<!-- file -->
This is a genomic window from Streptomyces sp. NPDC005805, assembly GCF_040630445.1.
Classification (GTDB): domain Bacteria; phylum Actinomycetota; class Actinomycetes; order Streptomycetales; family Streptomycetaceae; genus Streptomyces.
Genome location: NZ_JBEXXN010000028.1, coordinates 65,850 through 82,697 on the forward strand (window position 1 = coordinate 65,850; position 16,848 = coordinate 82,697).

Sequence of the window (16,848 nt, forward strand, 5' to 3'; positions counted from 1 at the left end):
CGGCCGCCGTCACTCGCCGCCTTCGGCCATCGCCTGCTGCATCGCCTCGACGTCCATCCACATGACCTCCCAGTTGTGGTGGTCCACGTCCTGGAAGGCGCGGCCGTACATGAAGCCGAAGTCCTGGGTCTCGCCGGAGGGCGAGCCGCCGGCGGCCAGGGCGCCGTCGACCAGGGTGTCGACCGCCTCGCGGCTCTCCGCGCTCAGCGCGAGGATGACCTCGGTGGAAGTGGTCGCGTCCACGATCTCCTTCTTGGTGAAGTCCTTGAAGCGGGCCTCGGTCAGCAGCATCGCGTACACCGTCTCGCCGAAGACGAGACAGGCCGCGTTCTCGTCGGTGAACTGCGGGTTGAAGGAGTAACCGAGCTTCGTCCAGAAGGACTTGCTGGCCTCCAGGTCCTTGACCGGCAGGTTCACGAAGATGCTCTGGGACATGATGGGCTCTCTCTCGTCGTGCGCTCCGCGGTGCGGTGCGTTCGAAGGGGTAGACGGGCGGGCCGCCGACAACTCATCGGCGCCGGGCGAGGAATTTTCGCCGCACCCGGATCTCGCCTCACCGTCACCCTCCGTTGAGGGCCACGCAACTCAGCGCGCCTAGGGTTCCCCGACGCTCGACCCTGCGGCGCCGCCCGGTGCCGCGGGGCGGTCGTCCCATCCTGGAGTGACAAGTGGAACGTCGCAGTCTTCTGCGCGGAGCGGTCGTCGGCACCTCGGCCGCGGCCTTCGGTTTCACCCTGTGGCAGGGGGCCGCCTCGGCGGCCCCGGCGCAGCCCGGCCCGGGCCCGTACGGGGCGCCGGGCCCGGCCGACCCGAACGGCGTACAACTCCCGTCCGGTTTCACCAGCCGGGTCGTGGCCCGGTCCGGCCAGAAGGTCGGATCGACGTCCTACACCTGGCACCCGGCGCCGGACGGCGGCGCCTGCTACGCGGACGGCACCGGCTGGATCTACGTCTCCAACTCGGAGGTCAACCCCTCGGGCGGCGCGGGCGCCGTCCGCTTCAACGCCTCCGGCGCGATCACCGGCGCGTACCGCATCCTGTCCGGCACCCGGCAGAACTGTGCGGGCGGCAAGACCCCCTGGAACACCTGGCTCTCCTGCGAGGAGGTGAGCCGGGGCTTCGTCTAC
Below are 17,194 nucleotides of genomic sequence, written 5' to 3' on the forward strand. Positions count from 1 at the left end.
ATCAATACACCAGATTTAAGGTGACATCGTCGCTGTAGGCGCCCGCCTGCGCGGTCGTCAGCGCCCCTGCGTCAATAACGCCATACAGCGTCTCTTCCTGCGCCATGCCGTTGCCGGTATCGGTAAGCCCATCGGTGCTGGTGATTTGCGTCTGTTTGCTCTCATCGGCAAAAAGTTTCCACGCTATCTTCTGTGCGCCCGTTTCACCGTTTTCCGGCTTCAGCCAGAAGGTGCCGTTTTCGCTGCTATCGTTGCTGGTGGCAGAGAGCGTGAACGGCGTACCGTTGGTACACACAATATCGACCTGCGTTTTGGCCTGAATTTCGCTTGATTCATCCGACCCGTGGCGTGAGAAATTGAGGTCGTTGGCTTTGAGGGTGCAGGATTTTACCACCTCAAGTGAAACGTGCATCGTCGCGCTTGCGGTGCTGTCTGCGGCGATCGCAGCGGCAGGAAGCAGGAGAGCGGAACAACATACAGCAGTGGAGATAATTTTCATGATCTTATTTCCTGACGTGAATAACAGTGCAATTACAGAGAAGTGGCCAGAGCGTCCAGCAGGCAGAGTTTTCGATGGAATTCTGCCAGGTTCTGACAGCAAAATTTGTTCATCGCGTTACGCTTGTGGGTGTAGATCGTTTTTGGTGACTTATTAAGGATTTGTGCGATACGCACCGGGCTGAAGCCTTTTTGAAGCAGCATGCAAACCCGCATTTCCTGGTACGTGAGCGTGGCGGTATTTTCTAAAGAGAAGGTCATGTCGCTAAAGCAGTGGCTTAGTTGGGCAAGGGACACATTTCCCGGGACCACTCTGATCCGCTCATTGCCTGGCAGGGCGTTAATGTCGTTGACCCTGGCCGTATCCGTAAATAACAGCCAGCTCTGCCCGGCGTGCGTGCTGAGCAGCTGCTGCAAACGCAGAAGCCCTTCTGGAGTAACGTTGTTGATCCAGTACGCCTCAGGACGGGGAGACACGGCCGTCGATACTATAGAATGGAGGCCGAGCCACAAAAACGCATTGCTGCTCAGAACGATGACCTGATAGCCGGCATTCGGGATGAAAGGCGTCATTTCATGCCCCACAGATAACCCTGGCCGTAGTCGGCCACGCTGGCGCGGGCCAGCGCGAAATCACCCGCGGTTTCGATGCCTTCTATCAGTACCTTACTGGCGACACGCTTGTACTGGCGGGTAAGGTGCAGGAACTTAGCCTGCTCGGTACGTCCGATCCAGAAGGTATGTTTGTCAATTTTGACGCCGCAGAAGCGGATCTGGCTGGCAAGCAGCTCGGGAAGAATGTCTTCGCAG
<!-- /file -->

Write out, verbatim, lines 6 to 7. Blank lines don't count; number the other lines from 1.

Below are 17,194 nucleotides of genomic sequence, written 5' to 3' on the forward strand. Positions count from 1 at the left end.
ATCAATACACCAGATTTAAGGTGACATCGTCGCTGTAGGCGCCCGCCTGCGCGGTCGTCAGCGCCCCTGCGTCAATAACGCCATACAGCGTCTCTTCCTGCGCCATGCCGTTGCCGGTATCGGTAAGCCCATCGGTGCTGGTGATTTGCGTCTGTTTGCTCTCATCGGCAAAAAGTTTCCACGCTATCTTCTGTGCGCCCGTTTCACCGTTTTCCGGCTTCAGCCAGAAGGTGCCGTTTTCGCTGCTATCGTTGCTGGTGGCAGAGAGCGTGAACGGCGTACCGTTGGTACACACAATATCGACCTGCGTTTTGGCCTGAATTTCGCTTGATTCATCCGACCCGTGGCGTGAGAAATTGAGGTCGTTGGCTTTGAGGGTGCAGGATTTTACCACCTCAAGTGAAACGTGCATCGTCGCGCTTGCGGTGCTGTCTGCGGCGATCGCAGCGGCAGGAAGCAGGAGAGCGGAACAACATACAGCAGTGGAGATAATTTTCATGATCTTATTTCCTGACGTGAATAACAGTGCAATTACAGAGAAGTGGCCAGAGCGTCCAGCAGGCAGAGTTTTCGATGGAATTCTGCCAGGTTCTGACAGCAAAATTTGTTCATCGCGTTACGCTTGTGGGTGTAGATCGTTTTTGGTGACTTATTAAGGATTTGTGCGATACGCACCGGGCTGAAGCCTTTTTGAAGCAGCATGCAAACCCGCATTTCCTGGTACGTGAGCGTGGCGGTATTTTCTAAAGAGAAGGTCATGTCGCTAAAGCAGTGGCTTAGTTGGGCAAGGGACACATTTCCCGGGACCACTCTGATCCGCTCATTGCCTGGCAGGGCGTTAATGTCGTTGACCCTGGCCGTATCCGTAAATAACAGCCAGCTCTGCCCGGCGTGCGTGCTGAGCAGCTGCTGCAAACGCAGAAGCCCTTCTGGAGTAACGTTGTTGATCCAGTACGCCTCAGGACGGGGAGACACGGCCGTCGATACTATAGAATGGAGGCCGAGCCACAAAAACGCATTGCTGCTCAGAACGATGACCTGATAGCCGGCATTCGGGATGAAAGGCGTCATTTCATGCCCCACAGATAACCCTGGCCGTAGTCGGCCACGCTGGCGCGGGCCAGCGCGAAATCACCCGCGGTTTCGATGCCTTCTATCAGTACCTTACTGGCGACACGCTTGTACTGGCGGGTAAGGTGCAGGAACTTAGCCTGCTCGGTACGTCCGATCCAGAAGGTATGTTTGTCAATTTTGACGCCGCAGAAGCGGATCTGGCTGGCAAGCAGCTCGGGAAGAATGTCTTCGCAG